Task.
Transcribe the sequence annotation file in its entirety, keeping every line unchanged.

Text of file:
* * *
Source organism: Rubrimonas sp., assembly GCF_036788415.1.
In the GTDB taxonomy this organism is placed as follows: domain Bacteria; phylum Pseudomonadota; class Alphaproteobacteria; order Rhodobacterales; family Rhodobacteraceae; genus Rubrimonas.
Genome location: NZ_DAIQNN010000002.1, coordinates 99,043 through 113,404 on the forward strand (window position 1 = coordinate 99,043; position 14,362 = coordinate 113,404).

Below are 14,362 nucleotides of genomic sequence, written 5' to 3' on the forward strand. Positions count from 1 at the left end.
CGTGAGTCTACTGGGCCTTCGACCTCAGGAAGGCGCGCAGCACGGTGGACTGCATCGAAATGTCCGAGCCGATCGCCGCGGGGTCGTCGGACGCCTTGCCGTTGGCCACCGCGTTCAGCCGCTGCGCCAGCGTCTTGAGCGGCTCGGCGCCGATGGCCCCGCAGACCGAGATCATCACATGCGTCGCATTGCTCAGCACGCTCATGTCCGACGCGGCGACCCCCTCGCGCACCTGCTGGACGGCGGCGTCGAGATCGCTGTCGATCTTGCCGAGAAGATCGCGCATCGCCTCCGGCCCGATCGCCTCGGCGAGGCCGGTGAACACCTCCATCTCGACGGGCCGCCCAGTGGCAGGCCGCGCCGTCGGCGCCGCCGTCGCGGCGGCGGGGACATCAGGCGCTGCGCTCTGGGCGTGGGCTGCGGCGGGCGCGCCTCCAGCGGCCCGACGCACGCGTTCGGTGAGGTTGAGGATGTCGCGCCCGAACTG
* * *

Source organism: Rubrimonas sp., assembly GCF_036788415.1.
In the GTDB taxonomy this organism is placed as follows: domain Bacteria; phylum Pseudomonadota; class Alphaproteobacteria; order Rhodobacterales; family Rhodobacteraceae; genus Rubrimonas.
Genome location: NZ_DAIQNN010000002.1, coordinates 99,043 through 113,404 on the forward strand (window position 1 = coordinate 99,043; position 14,362 = coordinate 113,404).

Below are 14,362 nucleotides of genomic sequence, written 5' to 3' on the forward strand. Positions count from 1 at the left end.
CGTGAGTCTACTGGGCCTTCGACCTCAGGAAGGCGCGCAGCACGGTGGACTGCATCGAAATGTCCGAGCCGATCGCCGCGGGGTCGTCGGACGCCTTGCCGTTGGCCACCGCGTTCAGCCGCTGCGCCAGCGTCTTGAGCGGCTCGGCGCCGATGGCCCCGCAGACCGAGATCATCACATGCGTCGCATTGCTCAGCACGCTCATGTCCGACGCGGCGACCCCCTCGCGCACCTGCTGGACGGCGGCGTCGAGATCGCTGTCGATCTTGCCGAGAAGATCGCGCATCGCCTCCGGCCCGATCGCCTCGGCGAGGCCGGTGAACACCTCCATCTCGACGGGCCGCCCAGTGGCAGGCCGCGCCGTCGGCGCCGCCGTCGCGGCGGCGGGGACATCAGGCGCTGCGCTCTGGGCGTGGGCTGCGGCGGGCGCGCCTCCAGCGGCCCGACGCACGCGTTCGGTGAGGTTGAGGATGTCGCGCCCGAACTG